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Urena falters early vs. Acuna, Braves

Righty tagged for two homers, six runs in three-plus innings
@JoeFrisaro
June 7, 2019

MIAMI -- Jose Urena has been a workhorse for a young Marlins rotation, entering Friday night riding a string of nine consecutive starts of throwing at least six innings. But on Friday, a familiar nemesis got to Urena again -- and in the process, Ronald Acuna Jr. gained a measure

MIAMI -- Jose Urena has been a workhorse for a young Marlins rotation, entering Friday night riding a string of nine consecutive starts of throwing at least six innings.

But on Friday, a familiar nemesis got to Urena again -- and in the process, Ronald Acuna Jr. gained a measure of revenge by blasting a home run and celebrating it with a bat flip near first base.

The Braves tagged Urena for two home runs and breezed to a 7-1 victory over Miami in the series opener at Marlins Park.

Box score

“It's a little bit tough when you've been facing [division] teams, and they know what you've got, and they know the way you work,” Urena said. “But you have to keep doing things. You can't give up.”

A looming question heading into the game was whether there was still some bad blood stemming from Urena plunking Acuna last August in Atlanta. That appeared to have settled itself after Kevin Gausman threw at, but missed, Urena on May 3 in Miami. Gausman was tossed from that game, and benches cleared, although nothing escalated.

With the count full, Urena went with his two-seam fastball, and Acuna didn’t miss it.

“I don’t want to walk him, so I went with my best,” Urena said. “He hit the two-seam, good for him.”

Urena surrendered a two-run homer to Freddie Freeman in the first inning, and the Braves made it 3-0 in the second on Acuna’s RBI single, a shot that went off the wall in left field. But Acuna got his ultimate payback with his opposite-field home run to lead off the fourth inning.

Following his home run, projected by Statcast at 398 feet, Acuna carried the bat down the first-base line and tossed it in the direction of the Braves dugout as the ball cleared the fence.

Urena noticed the bat flip.

“If he feels good with that, good for him,” the Marlins right-hander said. “That’s part of the game.”

Acuna’s thoughts?

“There’s not much to say,” the Braves outfielder said. “You all saw it.”

On Friday night, Braves starter Mike Soroka didn’t throw at Urena, but the Braves’ offense punished the Marlins’ most dependable innings-eater.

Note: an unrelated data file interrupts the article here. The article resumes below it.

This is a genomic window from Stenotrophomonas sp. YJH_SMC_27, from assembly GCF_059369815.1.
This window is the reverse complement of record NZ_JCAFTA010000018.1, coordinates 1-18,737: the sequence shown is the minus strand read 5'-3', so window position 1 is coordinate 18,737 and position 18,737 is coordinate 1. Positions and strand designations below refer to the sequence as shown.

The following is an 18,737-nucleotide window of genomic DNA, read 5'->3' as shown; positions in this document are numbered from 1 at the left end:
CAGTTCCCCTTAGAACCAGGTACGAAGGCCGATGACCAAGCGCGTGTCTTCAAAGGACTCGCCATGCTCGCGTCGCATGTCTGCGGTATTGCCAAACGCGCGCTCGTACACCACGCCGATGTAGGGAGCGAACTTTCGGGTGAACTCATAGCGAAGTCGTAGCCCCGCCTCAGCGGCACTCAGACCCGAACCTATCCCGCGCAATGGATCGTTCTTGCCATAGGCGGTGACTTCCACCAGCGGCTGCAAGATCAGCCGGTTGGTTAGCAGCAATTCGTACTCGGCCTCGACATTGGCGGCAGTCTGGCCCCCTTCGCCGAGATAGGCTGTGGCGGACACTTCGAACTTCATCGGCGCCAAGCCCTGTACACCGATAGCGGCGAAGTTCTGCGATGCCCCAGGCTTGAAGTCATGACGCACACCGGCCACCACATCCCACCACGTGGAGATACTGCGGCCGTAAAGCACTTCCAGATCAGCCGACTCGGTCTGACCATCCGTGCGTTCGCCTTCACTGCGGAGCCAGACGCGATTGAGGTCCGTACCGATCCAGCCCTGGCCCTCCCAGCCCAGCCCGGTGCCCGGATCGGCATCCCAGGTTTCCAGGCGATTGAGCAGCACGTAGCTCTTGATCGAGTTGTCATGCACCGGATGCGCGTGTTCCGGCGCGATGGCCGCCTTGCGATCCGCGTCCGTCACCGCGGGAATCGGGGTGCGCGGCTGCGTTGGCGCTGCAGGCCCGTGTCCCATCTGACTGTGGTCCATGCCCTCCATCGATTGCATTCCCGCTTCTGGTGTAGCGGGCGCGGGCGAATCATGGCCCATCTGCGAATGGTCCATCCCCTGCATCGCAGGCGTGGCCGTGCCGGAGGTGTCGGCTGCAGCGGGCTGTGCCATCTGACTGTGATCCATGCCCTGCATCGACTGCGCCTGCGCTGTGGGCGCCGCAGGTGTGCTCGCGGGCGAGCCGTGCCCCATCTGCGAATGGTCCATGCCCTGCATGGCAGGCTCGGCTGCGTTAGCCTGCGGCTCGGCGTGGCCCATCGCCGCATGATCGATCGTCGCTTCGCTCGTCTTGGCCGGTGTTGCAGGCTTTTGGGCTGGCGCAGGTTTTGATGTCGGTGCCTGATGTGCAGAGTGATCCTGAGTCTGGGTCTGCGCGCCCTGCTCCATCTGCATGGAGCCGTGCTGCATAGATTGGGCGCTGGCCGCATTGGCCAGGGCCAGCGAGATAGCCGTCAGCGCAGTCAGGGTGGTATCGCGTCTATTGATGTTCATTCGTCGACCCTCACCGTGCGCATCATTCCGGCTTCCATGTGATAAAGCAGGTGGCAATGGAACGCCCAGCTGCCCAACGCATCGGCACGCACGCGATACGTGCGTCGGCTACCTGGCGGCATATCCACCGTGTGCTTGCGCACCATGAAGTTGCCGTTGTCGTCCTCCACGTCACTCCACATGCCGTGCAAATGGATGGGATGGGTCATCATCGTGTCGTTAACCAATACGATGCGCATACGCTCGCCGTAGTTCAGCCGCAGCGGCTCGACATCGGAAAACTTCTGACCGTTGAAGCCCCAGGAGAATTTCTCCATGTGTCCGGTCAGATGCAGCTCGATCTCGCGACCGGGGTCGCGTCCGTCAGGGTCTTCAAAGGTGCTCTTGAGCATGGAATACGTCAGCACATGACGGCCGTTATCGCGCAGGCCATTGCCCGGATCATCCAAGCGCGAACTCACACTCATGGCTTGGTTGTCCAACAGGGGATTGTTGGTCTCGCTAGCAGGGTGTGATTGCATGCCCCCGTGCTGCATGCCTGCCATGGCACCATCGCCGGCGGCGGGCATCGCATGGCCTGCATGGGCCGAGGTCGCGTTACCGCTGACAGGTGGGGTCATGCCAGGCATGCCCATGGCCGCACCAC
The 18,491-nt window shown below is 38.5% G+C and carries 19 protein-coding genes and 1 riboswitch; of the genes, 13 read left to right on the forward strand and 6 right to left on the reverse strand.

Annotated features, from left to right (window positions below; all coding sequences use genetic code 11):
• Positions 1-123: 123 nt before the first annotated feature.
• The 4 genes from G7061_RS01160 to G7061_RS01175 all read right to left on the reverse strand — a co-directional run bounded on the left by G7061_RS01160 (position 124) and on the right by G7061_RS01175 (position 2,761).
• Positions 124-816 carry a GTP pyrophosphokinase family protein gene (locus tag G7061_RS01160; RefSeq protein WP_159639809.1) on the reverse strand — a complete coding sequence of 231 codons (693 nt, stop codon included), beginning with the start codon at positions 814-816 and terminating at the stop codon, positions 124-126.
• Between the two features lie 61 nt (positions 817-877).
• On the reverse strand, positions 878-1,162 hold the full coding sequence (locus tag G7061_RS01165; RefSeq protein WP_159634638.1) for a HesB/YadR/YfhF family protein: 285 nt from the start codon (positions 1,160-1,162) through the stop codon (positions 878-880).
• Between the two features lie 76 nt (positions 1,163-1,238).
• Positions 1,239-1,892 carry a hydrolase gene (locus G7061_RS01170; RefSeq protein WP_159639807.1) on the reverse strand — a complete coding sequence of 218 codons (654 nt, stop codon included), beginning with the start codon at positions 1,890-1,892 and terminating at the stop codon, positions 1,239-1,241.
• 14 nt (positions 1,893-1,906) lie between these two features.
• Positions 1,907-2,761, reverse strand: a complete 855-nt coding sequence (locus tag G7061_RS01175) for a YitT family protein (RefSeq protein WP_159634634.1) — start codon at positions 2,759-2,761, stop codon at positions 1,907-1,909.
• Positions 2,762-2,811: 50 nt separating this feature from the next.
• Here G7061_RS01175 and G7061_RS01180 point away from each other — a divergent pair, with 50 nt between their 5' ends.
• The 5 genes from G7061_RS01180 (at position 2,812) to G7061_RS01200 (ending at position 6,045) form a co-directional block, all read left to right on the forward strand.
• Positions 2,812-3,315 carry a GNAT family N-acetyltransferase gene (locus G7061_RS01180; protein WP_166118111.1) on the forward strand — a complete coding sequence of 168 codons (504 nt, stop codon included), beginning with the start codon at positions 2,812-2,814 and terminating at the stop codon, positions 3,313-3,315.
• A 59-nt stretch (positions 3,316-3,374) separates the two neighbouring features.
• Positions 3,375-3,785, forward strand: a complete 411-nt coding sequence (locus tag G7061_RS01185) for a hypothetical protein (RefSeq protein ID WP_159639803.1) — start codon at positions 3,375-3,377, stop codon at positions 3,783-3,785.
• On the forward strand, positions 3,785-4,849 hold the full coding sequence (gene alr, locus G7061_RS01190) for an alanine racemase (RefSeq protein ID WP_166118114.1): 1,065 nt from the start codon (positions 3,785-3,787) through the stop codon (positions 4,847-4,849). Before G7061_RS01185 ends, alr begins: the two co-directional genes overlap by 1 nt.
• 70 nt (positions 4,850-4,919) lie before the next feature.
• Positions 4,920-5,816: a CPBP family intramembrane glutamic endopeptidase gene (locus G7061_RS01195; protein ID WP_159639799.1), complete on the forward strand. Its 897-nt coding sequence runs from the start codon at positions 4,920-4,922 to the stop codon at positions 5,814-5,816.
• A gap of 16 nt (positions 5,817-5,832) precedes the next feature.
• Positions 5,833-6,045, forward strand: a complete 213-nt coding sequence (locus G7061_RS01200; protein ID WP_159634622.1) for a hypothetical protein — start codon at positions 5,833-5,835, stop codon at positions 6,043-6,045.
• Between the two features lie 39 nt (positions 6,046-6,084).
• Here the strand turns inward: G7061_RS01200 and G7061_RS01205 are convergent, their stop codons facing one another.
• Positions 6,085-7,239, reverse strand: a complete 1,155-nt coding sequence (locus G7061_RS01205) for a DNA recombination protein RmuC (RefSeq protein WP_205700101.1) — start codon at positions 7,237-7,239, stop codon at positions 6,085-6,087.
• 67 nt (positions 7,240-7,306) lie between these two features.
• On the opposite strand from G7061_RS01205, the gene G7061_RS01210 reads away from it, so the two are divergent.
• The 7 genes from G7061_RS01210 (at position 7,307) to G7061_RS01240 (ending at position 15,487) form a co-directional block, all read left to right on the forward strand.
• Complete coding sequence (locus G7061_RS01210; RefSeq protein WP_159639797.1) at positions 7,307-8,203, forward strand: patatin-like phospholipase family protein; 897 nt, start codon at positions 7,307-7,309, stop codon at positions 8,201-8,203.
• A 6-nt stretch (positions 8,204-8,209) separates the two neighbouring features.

“They were pretty aggressive,” Urena said. “It looked like they were sitting on the [fastball].”

Soroka silenced the Marlins’ offense. But in the second inning, Starlin Castro crushed a double to center field for career hit No. 1,500. Castro broke in with the Cubs in 2010, and his first MLB hit was a home run, off Homer Bailey of the Reds on May 7 of that season. Castro’s RBI single in the ninth helped Miami avoid the shutout.

“It would have been more fun if we won the game,” Castro said. “When I got to the big leagues for the first time, I didn't know if I'd get 1,000 hits. Now, I get 1,500. I feel pretty good for me and my family.”

Castro said he plans to give the milestone ball to his father.

“That's the guy who motivated me to be a baseball player,” the veteran second baseman said.

Urena didn’t record an out in the fourth inning, and was lifted after three-plus innings, allowing six runs on 11 hits. Acuna has nine career home runs against the Marlins.

In his career, Urena fell to 2-8 with a 6.64 ERA against the Braves. Otherwise, the 27-year-old right-hander has been his team’s most reliable starter.

"You've got to get pitches in the right areas, and you've got a better chance,” Marlins manager Don Mattingly said. “Freddie is a really good hitter. Does a lot of things really well. Again, you've got to get the ball to the right spots to give yourself a better chance.”

Heading into Friday, since April 14, Urena was 4-3 with a 2.95 ERA in nine starts. He had given up 50 hits in 58 innings, 19 earned runs and six homers.

The Braves, though, had his number on Friday.

“You prepare yourself to try to get deep into the game,” Urena said. “Every time you get out there, you try to make a good pitch. Sometimes the pitches go somewhere else.”

Joe Frisaro has covered the Marlins for MLB.com since 2002. Follow him on Twitter @JoeFrisaro and listen to his podcast.